Traditional Publishing and the Coriolanus Effect

Worth watching for Ralph Fiennes’ performance alone.

“By Jove himself, it makes the consuls base, and my soul aches to know when two authorities are up, neither supreme, how soon confusion may enter twixt the gap of both and take the one by the other. Thus we debase the nature of our seats and make the rabble call our cares fears, which will, in time, break open the locks of the senate, and bring in the crows to peck the eagles!” Caius Martius Coriolanus. Coriolanus, Wm. Shakespeare

Methinks they doth protest too much – these traditionally-published authors.

I’m not picking on Mike D. but it seems to me the implicit logic in posts like the one here or here is that Self-Pub works are inherently inferior. That self-pubbed writers lack patience, or maturity, or the skill to adhere to the ‘normal’ publishing model. It’s the notion that if you were really good, you’d be picked up by an agent and a big house.

No question there’s a deluge of tepid, banal, pathological rubbish in the self-pubbed offerings. Anyone whoever played D& D or fantasized about a sexual encounter can jump on the internet and add their adventures to the pile. But Mediocrity is no respecter of persons; I’d venture an equal proportion sits on bookstore shelves. Indeed, one of the burrs in my saddle is the unfortunate purchase of what turns out to be an awful book. It’s happened to you, I’m sure. And no doubt you thought, “Someone got money for this? I could do better with a crayon, a pad of paper and a fifth of Smirnoff.” Flannery O’Connor was right when she said many a bestseller could have been prevented by a decent writing teacher. We all know an official seal of approval isn’t a guarantee of quality.

Here’s the real question: Is there really a cosmic battle between Self and Traditional Publishing? Is the enmity valid? Will acknowledging Indie writers (artists of any stripe) really bring in the crows to peck at the eagles?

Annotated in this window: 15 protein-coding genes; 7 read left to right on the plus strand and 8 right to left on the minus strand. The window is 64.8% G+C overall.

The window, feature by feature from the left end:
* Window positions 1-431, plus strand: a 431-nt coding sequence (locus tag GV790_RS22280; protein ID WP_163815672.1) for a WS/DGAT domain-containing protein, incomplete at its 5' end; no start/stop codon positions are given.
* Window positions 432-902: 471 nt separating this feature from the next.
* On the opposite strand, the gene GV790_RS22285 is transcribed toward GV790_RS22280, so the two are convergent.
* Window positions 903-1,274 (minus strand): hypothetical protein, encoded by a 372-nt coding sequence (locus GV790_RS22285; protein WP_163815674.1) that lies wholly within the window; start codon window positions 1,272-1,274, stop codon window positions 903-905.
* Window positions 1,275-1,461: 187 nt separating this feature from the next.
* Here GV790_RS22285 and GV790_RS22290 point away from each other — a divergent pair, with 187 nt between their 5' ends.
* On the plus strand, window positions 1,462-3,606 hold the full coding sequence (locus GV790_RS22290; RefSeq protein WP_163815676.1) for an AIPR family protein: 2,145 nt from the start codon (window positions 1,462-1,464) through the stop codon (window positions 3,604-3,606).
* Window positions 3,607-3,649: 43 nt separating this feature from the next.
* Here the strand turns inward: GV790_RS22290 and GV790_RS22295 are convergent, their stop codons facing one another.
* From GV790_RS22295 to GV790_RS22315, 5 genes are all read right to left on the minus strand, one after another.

Antagonism is there alright, on both sides. I just don’t believe the arguments hold up under scrutiny.

The Traditional model has established avenues of marketing, distribution, a level of quality control. So long as the world and technology played along, they were the Gate-Keepers. They passed olive branches to the worthy. Nowadays however, the fences are down completely and the issue isn’t that Self-Pubbed is innately sub-standard, but that those same avenues, those checks, haven’t had time to solidify. What you see now are the growing pains of a new paradigm. (I feel so cheap now, sounding all business-chic, like that.)

I think technology and connectivity has prompted a tectonic shift. The plates haven’t settled yet, but when they finally do, it’s assured the landscape will be significantly different. Recognizable but altered.

Perhaps we need to quit arguing, get back to writing, hone our skills, and pursue whatever avenues are available as individual conscience and opportunity allow. Then when the dust has settled and the lava cools, perhaps we can say with Miranda:

O wonder!
How many goodly creatures are there here!
How beauteous mankind is! O brave new world
That has such people in’t!

The Tempest. Wm. Shakespeare.

4 Replies to “Traditional Publishing and the Coriolanus Effect”

  1. I agree, there is a subtle underlying message that traditional it better. And it is an accomplishment to make it through all those hoops, but as others mentioned in the comments one shouldn’t get a big head because of the traditional stamp of approval. It doesn’t always mean the writing is better.

  2. This whole thing reminds me of high school politics. Just before I graduated, grunge became popular and there was this backlash against cheerleader/jock culture. Then cheerleader/jock culture fought back, but it was a losing battle. Grunge misfits became the new “it” culture. But it didn’t mean the grunge misfits the 90s spawned were the real deal–so many fakers, and so few Eddie Vedders!

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